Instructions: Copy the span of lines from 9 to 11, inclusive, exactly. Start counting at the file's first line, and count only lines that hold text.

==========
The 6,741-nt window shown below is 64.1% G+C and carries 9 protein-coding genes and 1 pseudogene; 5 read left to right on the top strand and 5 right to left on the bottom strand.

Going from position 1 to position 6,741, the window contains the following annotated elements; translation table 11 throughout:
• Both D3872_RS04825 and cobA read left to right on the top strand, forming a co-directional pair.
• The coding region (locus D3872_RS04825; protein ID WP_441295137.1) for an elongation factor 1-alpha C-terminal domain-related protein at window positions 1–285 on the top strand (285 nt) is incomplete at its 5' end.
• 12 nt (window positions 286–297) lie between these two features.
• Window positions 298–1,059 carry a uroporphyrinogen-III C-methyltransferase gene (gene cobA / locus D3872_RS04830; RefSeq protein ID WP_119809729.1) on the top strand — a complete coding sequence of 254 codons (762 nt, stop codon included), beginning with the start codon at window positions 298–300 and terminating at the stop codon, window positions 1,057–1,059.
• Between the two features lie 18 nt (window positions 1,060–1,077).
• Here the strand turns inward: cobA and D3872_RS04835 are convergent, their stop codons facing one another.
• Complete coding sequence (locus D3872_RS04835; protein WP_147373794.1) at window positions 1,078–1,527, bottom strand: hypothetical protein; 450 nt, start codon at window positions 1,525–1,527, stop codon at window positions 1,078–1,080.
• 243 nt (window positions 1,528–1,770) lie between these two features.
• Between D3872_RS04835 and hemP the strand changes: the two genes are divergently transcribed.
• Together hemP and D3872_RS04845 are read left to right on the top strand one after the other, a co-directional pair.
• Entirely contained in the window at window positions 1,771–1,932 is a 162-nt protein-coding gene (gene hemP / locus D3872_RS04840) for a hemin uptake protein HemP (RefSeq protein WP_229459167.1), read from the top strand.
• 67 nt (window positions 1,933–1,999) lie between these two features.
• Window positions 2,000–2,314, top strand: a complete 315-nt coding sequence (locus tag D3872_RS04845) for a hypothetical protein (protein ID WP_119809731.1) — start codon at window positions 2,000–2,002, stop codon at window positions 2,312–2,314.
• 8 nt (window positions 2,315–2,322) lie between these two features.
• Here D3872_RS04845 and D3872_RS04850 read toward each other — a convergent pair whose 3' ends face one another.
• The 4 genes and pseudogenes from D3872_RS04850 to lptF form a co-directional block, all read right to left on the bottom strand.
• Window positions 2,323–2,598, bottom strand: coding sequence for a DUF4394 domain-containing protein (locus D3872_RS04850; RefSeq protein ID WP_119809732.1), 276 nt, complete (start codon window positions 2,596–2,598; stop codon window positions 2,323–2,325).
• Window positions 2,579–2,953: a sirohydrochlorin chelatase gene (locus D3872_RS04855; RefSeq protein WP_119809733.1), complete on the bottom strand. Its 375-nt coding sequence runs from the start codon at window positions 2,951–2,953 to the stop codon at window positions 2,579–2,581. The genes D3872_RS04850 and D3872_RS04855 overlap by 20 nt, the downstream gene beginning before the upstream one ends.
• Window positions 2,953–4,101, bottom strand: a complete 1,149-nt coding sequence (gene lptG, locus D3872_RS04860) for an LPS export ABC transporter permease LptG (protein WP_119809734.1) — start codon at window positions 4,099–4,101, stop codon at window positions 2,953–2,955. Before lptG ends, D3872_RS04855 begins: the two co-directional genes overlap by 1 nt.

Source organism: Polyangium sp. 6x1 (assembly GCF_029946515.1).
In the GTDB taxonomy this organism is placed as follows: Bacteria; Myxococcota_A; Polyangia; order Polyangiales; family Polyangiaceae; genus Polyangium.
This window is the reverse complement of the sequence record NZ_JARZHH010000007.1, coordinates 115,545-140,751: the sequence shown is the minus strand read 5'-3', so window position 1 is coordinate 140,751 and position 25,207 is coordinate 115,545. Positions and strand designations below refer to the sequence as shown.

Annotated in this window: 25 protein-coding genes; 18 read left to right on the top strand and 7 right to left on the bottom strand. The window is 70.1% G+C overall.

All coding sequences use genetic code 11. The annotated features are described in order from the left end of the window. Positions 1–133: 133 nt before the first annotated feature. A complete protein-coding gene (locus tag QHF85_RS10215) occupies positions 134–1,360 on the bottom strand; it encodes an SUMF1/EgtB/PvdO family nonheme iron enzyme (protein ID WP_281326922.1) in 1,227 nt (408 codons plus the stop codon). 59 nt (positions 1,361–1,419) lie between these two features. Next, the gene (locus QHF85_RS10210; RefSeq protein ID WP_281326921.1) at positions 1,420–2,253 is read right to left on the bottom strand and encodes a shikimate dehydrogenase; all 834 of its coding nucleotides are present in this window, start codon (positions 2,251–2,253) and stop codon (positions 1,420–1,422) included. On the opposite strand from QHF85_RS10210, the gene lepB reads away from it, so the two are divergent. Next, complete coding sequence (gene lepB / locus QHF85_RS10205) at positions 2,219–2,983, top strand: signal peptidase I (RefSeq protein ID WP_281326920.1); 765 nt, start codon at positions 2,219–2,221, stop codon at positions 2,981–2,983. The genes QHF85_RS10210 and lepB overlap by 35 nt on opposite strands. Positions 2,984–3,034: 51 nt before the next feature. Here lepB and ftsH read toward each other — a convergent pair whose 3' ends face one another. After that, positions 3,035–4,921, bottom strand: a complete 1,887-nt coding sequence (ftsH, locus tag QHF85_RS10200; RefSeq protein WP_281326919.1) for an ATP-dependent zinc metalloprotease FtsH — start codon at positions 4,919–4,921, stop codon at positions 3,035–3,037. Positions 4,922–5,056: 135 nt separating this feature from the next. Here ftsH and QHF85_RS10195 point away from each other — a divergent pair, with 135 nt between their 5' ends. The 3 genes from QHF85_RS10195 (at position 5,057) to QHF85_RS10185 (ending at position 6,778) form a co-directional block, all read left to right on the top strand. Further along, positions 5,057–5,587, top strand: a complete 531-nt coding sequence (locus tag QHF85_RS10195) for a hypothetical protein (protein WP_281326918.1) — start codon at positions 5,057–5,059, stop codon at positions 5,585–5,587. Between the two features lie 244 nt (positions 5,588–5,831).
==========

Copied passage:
• Complete coding sequence (locus D3872_RS04835; protein WP_147373794.1) at window positions 1,078–1,527, bottom strand: hypothetical protein; 450 nt, start codon at window positions 1,525–1,527, stop codon at window positions 1,078–1,080.
• 243 nt (window positions 1,528–1,770) lie between these two features.
• Between D3872_RS04835 and hemP the strand changes: the two genes are divergently transcribed.